Tory Brexiteers propose flag flying and beer brewing to mark Brexit day

PUBLISHED: 11:26 09 January 2020 | UPDATED: 11:26 09 January 2020

A row of Union flags in a spot usually occupied by EU flags opposite the Houses of Parliament in London. Photograph: Ted Hennessey/PA.

A row of Union flags in a spot usually occupied by EU flags opposite the Houses of Parliament in London. Photograph: Ted Hennessey/PA.

PA Archive/PA Images

Tory Brexiteers are calling for Union flags to be flown from all public buildings on January 31st - and for new beers to brewed to mark the occasion.

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Tory MP Kate Griffiths called for a special Brexit pint to mark the historic moment. In the House of Commons she asked the Brexit secretary to support her proposals.

"Would my right honourable friend agree that to mark us leaving the European Union, our fantastic local breweries in Burton-on-Trent should brew a celebratory Brexit beer?"

Stephen Barclay responded for the government in support of the measure. He said: "Mr Speaker from the reaction of the house my honourable friends strikes an extremely positive note in one of her first contributions.

"I know her constituency is famed for its beer and am sure many members of this house would welcome them celebrating this occasion in such a way, just as I will do myself at the with a fantastic Elgoods brewery, which sits in my own constituency.

Meanwhile former Tory minister Sir John Hayes said it would be a "fitting tribute" to the vote to leave the EU, and to show that Britain is "unafraid of our patriotism" and "unabashed" about its departure.

During Brexit questions in the Commons to Brexit secretary Steve Barclay, he asked: "In celebration of this important occasion in our nation's history, I wonder if (Steve Barclay) would arrange for Union flags to be flown from all public buildings across our kingdom.

"That would be a fitting tribute to the decision the British people made to leave the European Union, and we will remain unafraid of our patriotism, unabashed about the departure, and unwavering in our determination to make our future even greater."

Barclay replied: "I know my parliamentary neighbour, like me, always takes pride in seeing our Union Jack flown, and any occasion to do so is one that I think he and I would always celebrate.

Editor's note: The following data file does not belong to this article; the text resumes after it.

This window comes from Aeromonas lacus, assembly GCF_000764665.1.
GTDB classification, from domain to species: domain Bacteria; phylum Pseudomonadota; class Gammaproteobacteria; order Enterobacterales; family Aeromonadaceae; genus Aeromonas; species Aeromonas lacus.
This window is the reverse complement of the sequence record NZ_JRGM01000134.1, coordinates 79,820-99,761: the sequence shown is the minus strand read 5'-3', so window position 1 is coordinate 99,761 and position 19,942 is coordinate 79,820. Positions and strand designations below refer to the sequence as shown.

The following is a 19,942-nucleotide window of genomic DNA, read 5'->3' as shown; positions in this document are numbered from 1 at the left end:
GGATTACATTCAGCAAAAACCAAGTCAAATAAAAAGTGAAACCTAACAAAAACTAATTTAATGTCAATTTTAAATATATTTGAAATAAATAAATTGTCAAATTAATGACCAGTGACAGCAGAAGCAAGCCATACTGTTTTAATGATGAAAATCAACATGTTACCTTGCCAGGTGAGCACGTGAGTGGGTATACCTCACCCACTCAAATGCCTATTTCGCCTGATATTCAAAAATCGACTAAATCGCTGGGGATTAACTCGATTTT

"But I can't be alone, given (Sir John's) penchant for poetry, in thinking perhaps such an occasion may inspire him in due course to write something fitting for such an occasion."

Polish-born MP Daniel Kawczynski supported the calls claiming that there should be a "very public" celebration to send a message to other Eurosceptics across the world.

He said: "The 31st January is not just a significant day for us in the United Kingdom but also for hundreds of millions of Eurosceptics across the continent of Europe that, like us, share concerns about the direction of travel of Europe Union."

"Does he agree with me that it's very, very important we celebrate this day very publicly as a nation to give a guiding principle to others in Europe?"

The SNP's Patrick Grady called on the government to confirm whether ministers will request the chiming of Big Ben at 11pm on January 31.

"It's not going to be a moment of celebration for many people across the UK, it's going to be a moment of considerable concern, not least my constituents who are citizens or nationals of the European Union," he said.

"And perhaps what they should be asking on that side of the House, if they do want to hear the bells chime, is for whom the bell will toll."

Barclay replied: "As he will know, a decision as to whether Big Ben should bong or not is a question for the House authorities, and I won't dare to step into such terrain."

But he said the moment would be "historic" and "many members of the House will wish to celebrate it".

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